In People v. Bassett, 69 Cal.2d 122, 139 [ 70 Cal.Rptr. 193, 443 P.2d 777], we recently pointed out that, in considering the sufficiency of evidence purporting to connect the defendant with the crime, "the appellate court is required to determine whether a reasonable trier of fact could have found that the prosecution sustained its burden of proving the defendant guilty beyond a reasonable doubt ( People v. Hall (1964) supra, 62 Cal.2d 104, 109-110 [ 41 Cal.Rptr. 284, 396 P.2d 700], citing People v. Huizenga (1950) 34 Cal.2d 669, 676 [ 213 P.2d 710].)  The prosecution's burden is a heavy one: `To justify a criminal conviction, the trier of fact must be reasonably persuaded to a near certainty. The trier must therefore have reasonably rejected all that undermines confidence.' ( People v. Hall, supra, at p. 112.)  Accordingly, in determining whether the record is sufficient in this respect the appellate court can give credit only to `substantial' evidence, i.e., evidence that reasonably inspires confidence and is `of solid value.'" As Bassett points out, this rule has also been applied in numerous cases involving the sufficiency of evidence as to matters other than identification. (69 Cal.2d at p. 189.)
 At trial Mrs. Worcester did not identify defendant as her assailant or as the salesman who called upon her the previous evening. On direct examination she testified only that defendant "resembles" her assailant. She was not asked and did not state whether she recognized defendant either as her assailant or as the television salesman. On cross-examination she was not asked to identify defendant as the assailant but only as to whether she had identified him at the lineup. She said she "wasn't sure" and "wasn't quite sure" whether the man in the lineup was the television salesman. Although at the outset she said "there is an expression across the eyes that I recognized, and I recognized the voice very definitely," she subsequently stated that her identification was based upon a voice similarity and some expression in the eyes, and she finally testified that she told the officers that she was unable to identify defendant. The officer's testimony agreed, and in the circumstances there is no basis for a conclusion that she identified defendant as her assailant or as the television salesman either at the trial or at the lineup.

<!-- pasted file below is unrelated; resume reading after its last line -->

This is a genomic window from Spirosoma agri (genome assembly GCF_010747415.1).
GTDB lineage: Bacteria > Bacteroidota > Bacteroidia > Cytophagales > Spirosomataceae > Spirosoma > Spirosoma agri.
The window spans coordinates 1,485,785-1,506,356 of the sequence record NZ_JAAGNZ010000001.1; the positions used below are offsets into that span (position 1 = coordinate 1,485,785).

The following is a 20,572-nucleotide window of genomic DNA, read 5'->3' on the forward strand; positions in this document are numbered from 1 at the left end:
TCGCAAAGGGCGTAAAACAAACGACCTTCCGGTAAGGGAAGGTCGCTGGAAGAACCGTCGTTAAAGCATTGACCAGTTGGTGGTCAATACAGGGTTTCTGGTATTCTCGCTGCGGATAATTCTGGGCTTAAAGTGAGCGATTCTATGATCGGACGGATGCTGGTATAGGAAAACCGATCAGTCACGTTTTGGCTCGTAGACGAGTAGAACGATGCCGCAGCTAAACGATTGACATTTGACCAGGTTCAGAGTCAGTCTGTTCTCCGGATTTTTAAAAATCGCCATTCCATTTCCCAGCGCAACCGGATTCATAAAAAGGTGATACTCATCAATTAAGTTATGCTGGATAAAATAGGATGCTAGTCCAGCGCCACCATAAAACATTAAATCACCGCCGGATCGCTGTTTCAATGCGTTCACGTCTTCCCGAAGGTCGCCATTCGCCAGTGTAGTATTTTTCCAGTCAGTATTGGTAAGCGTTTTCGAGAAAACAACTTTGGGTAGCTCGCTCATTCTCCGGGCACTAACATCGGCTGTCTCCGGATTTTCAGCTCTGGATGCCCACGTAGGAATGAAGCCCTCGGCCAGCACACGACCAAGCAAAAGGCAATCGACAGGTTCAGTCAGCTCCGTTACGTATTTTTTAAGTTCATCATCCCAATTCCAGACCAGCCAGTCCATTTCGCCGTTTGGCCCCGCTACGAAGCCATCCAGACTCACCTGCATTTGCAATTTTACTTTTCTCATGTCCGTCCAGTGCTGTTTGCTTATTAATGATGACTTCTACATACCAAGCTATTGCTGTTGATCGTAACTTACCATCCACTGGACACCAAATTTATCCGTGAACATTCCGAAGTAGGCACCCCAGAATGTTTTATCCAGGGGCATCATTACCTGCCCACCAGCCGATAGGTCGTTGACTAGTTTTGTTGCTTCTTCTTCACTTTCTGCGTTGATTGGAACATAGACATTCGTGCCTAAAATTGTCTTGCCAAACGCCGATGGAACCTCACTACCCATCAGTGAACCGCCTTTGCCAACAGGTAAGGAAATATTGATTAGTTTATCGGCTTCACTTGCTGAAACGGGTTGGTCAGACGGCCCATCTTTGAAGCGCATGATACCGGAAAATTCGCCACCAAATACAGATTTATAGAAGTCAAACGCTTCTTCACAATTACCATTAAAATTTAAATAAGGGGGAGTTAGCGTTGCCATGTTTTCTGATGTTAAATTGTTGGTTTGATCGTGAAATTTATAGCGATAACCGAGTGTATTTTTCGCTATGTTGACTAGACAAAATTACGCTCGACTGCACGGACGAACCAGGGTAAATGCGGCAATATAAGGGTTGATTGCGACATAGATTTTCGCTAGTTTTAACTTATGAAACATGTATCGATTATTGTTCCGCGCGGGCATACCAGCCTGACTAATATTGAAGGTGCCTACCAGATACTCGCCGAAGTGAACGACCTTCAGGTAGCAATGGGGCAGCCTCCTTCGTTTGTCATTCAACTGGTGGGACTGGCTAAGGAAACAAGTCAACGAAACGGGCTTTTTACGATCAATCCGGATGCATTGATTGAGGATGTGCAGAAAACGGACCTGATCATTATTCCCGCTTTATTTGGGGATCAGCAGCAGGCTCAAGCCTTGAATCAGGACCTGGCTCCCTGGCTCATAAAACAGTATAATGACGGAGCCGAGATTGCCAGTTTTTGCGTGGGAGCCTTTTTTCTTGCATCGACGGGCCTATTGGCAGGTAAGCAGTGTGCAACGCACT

The fingerprint evidence cannot be considered substantially incriminating in the circumstances of the present case. The evidence is clear that defendant was in the house lawfully for a substantial period of time on the evening preceding the crime. The prosecution evidence places him there for three quarters of an hour. That evidence does not show where the conversations took place. Entirely consistent with the prosecution case the entire conversation could have occurred in the bedroom, and, if so, the presence of the fingerprint was not substantially incriminating. Defendant's testimony is that the conversation occurred both in the living room and the bedroom. In the circumstances here, we cannot conclude that the trier of fact would be warranted in finding the fingerprint an incriminating matter on the theory that defendant who visited the house on April 14 did not visit the bedroom then. Nor can the placement of the fingerprint on the sill be viewed as a substantially incriminating factor. There is nothing in the record to show that the fingerprint was in a place where a visitor to the house would not have left it.
The prosecution in the instant case relied on the theory that the assailant and the television salesman were the same person. Since defendant concededly was the television salesman, substantial evidence that the salesman was the assailant would furnish a valid basis for a finding of guilt. However, there is no such substantial evidence. Mrs. Worcester did not testify that on April 15 she recognized the assailant as the person who was present the prior evening or that on some subsequent date she thought that the assailant and the salesman might be the same person. Nor does Mrs. Worcester's testimony as to the tweed jacket provide substantial evidence to uphold the conviction. There is no evidence that defendant owned or ever had in his possession such a jacket, and Mrs. Worcester's testimony in this regard was directly and clearly impeached by the testimony of the police officer as to her statements at the lineup. There is no evidence that the assailant was aware of some facts that had been communicated to the salesman, and defendant's conduct on April 29 when he went to the police station did not reflect consciousness of guilt but to the contrary he went there alone and fully cooperated with the police officers. In the circumstances, we are compelled to conclude that there is no substantial evidence of guilt, "evidence that reasonably inspires confidence and is `of solid value,'" and that it cannot properly be concluded that "the prosecution sustained its burden of proving the defendant guilty beyond a reasonable doubt." ( People v. Bassett, supra, 69 Cal.2d 122, 139; People v. Hall, supra, 62 Cal.2d 104, 109-110.)